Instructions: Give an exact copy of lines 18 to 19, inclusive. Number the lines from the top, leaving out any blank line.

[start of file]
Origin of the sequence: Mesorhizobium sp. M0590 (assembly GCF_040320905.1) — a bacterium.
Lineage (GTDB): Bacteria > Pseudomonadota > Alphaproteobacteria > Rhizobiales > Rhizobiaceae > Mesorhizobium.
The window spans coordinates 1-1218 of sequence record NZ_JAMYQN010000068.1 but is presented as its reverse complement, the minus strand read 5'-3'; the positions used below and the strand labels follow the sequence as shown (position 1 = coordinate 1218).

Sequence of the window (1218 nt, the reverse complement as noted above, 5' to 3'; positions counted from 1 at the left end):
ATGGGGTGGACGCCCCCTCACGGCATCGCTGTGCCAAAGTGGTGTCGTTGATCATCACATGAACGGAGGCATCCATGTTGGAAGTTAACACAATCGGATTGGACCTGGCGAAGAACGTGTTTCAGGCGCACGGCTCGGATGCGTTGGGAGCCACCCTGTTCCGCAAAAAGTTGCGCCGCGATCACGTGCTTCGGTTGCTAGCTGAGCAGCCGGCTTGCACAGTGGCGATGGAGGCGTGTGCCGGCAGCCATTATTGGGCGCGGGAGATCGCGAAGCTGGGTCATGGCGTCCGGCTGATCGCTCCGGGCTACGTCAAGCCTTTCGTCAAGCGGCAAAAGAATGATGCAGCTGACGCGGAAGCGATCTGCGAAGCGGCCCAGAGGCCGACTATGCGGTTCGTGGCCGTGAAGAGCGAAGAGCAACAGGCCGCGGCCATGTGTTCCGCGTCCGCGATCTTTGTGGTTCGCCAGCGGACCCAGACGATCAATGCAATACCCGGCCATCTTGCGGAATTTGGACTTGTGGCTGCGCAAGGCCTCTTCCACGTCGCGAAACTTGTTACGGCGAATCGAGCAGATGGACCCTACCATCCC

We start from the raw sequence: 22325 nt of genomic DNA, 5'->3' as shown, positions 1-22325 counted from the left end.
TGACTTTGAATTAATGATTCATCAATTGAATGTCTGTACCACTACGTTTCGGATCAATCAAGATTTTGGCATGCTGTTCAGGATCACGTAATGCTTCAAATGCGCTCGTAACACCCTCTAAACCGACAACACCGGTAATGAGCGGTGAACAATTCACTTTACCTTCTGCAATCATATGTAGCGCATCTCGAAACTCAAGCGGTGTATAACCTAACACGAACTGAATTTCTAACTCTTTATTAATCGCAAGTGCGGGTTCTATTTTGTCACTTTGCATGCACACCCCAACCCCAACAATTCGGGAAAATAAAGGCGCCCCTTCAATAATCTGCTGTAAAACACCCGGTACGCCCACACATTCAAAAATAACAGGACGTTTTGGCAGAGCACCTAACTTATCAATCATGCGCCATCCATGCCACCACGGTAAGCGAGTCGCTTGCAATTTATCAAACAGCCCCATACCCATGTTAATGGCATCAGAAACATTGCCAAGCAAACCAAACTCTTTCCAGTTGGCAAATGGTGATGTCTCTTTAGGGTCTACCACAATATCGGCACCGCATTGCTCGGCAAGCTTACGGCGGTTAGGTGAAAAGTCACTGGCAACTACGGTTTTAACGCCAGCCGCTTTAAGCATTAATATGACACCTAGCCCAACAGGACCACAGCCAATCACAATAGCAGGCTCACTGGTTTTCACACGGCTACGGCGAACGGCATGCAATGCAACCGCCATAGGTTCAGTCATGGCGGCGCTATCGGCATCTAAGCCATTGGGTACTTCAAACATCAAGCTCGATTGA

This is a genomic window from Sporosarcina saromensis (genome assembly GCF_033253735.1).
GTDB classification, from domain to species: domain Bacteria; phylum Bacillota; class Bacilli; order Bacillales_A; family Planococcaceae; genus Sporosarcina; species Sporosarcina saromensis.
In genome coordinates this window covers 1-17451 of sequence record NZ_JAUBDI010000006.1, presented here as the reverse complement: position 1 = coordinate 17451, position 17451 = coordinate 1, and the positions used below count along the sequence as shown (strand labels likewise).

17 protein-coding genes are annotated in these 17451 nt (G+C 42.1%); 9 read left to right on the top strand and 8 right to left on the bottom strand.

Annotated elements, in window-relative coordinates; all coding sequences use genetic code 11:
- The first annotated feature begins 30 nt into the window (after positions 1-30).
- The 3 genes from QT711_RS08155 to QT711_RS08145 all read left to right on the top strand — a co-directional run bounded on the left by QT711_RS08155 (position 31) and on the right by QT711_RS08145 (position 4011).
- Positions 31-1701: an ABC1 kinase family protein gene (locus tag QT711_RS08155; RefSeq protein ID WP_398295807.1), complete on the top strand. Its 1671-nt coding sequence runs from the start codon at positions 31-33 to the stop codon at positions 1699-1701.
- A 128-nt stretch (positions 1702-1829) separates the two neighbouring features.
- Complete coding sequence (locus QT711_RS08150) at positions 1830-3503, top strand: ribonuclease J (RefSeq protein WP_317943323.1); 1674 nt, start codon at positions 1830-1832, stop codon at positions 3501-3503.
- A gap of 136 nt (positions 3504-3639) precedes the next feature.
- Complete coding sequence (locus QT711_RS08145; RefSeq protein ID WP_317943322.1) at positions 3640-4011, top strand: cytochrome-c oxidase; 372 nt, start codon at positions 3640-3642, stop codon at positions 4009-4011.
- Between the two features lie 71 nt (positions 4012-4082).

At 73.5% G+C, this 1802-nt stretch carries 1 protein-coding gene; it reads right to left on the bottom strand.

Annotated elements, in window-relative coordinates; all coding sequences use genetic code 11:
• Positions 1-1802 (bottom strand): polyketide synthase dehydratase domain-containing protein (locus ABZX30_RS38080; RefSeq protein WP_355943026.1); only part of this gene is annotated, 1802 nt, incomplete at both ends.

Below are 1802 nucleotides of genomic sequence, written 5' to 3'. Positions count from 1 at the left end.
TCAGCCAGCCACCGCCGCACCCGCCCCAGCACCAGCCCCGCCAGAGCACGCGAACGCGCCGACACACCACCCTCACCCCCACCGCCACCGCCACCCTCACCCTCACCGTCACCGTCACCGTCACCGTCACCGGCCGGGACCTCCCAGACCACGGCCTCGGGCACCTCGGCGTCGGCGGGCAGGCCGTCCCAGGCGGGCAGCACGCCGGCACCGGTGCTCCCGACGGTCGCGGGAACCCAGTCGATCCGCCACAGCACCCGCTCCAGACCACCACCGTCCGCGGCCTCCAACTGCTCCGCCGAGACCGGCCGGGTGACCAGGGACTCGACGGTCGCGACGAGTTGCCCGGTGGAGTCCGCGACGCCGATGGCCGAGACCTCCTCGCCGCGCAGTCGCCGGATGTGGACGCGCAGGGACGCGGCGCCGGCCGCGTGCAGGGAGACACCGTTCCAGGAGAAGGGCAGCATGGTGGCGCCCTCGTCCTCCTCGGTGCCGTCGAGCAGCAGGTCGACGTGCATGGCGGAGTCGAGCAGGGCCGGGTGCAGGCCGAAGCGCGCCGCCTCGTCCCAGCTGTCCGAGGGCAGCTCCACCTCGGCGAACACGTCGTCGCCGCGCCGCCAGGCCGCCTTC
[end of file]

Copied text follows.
- A gap of 136 nt (positions 3504-3639) precedes the next feature.
- Complete coding sequence (locus QT711_RS08145; RefSeq protein ID WP_317943322.1) at positions 3640-4011, top strand: cytochrome-c oxidase; 372 nt, start codon at positions 3640-3642, stop codon at positions 4009-4011.